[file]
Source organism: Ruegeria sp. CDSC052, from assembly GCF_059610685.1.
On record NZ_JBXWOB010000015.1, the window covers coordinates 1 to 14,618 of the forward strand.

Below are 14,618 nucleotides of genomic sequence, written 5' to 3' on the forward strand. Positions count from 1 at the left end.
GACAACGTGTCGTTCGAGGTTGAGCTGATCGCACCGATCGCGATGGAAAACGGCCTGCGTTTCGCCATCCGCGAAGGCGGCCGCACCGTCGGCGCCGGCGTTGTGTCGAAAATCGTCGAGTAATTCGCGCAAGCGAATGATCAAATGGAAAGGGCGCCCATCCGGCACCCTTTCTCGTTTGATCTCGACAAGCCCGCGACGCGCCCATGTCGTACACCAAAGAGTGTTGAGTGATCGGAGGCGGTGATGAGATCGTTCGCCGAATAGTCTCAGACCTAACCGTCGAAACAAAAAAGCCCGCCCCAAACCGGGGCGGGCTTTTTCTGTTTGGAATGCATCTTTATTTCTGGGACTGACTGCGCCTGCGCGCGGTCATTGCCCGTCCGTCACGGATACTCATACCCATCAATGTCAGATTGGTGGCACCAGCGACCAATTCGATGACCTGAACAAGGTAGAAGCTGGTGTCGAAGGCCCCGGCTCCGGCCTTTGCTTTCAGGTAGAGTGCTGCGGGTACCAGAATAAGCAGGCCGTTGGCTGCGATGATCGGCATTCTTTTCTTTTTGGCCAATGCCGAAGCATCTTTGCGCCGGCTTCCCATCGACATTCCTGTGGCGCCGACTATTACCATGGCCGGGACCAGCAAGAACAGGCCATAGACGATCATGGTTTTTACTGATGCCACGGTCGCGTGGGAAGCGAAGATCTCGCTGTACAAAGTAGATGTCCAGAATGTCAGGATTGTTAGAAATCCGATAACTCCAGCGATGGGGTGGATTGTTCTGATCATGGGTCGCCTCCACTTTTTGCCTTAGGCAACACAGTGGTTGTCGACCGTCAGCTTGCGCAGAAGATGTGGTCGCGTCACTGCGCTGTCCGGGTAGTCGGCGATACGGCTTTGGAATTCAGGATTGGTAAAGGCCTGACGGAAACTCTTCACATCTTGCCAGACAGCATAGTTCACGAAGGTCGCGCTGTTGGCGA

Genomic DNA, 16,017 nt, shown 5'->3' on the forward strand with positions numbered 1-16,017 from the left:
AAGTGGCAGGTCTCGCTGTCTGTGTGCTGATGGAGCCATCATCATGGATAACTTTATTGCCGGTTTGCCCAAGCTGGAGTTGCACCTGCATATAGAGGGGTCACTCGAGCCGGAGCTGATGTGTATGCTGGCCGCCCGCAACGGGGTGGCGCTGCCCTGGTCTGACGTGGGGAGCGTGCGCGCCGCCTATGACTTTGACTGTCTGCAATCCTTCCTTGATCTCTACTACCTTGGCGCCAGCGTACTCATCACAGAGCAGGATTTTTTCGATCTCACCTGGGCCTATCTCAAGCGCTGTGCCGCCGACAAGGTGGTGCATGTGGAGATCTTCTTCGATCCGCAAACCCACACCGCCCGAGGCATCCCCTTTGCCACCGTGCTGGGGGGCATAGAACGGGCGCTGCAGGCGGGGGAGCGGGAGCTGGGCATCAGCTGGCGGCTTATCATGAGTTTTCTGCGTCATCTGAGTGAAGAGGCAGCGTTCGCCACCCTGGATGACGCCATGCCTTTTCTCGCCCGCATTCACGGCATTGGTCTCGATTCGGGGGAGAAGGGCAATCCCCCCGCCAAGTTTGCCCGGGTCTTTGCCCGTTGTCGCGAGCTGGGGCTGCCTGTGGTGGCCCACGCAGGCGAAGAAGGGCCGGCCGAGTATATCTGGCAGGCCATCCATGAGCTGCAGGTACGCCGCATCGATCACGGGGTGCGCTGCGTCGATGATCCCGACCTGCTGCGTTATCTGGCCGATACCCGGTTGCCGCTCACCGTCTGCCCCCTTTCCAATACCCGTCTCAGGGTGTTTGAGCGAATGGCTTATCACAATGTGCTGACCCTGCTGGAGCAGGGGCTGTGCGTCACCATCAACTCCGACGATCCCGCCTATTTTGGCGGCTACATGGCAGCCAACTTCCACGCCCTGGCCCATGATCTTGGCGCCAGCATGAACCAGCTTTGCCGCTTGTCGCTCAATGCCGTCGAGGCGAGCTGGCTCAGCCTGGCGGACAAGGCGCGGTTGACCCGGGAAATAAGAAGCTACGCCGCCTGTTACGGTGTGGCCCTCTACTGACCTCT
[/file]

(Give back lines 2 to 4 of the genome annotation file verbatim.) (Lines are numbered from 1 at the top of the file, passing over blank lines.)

On record NZ_JBXWOB010000015.1, the window covers coordinates 1 to 14,618 of the forward strand.

Below are 14,618 nucleotides of genomic sequence, written 5' to 3' on the forward strand. Positions count from 1 at the left end.
GACAACGTGTCGTTCGAGGTTGAGCTGATCGCACCGATCGCGATGGAAAACGGCCTGCGTTTCGCCATCCGCGAAGGCGGCCGCACCGTCGGCGCCGGCGTTGTGTCGAAAATCGTCGAGTAATTCGCGCAAGCGAATGATCAAATGGAAAGGGCGCCCATCCGGCACCCTTTCTCGTTTGATCTCGACAAGCCCGCGACGCGCCCATGTCGTACACCAAAGAGTGTTGAGTGATCGGAGGCGGTGATGAGATCGTTCGCCGAATAGTCTCAGACCTAACCGTCGAAACAAAAAAGCCCGCCCCAAACCGGGGCGGGCTTTTTCTGTTTGGAATGCATCTTTATTTCTGGGACTGACTGCGCCTGCGCGCGGTCATTGCCCGTCCGTCACGGATACTCATACCCATCAATGTCAGATTGGTGGCACCAGCGACCAATTCGATGACCTGAACAAGGTAGAAGCTGGTGTCGAAGGCCCCGGCTCCGGCCTTTGCTTTCAGGTAGAGTGCTGCGGGTACCAGAATAAGCAGGCCGTTGGCTGCGATGATCGGCATTCTTTTCTTTTTGGCCAATGCCGAAGCATCTTTGCGCCGGCTTCCCATCGACATTCCTGTGGCGCCGACTATTACCATGGCCGGGACCAGCAAGAACAGGCCATAGACGATCATGGTTTTTACTGATGCCACGGTCGCGTGGGAAGCGAAGATCTCGCTGTACAAAGTAGATGTCCAGAATGTCAGGATTGTTAGAAATCCGATAACTCCAGCGATGGGGTGGATTGTTCTGATCATGGGTCGCCTCCACTTTTTGCCTTAGGCAACACAGTGGTTGTCGACCGTCAGCTTGCGCAGAAGATGTGGTCGCGTCACTGCGCTGTCCGGGTAGTCGGCGATACGGCTTTGGAATTCAGGATTGGTAAAGGCCTGACGGAAACTCTTCACATCTTGCCAGACAGCATAGTTCACGAAGGTCGCGCTGTTGGCGA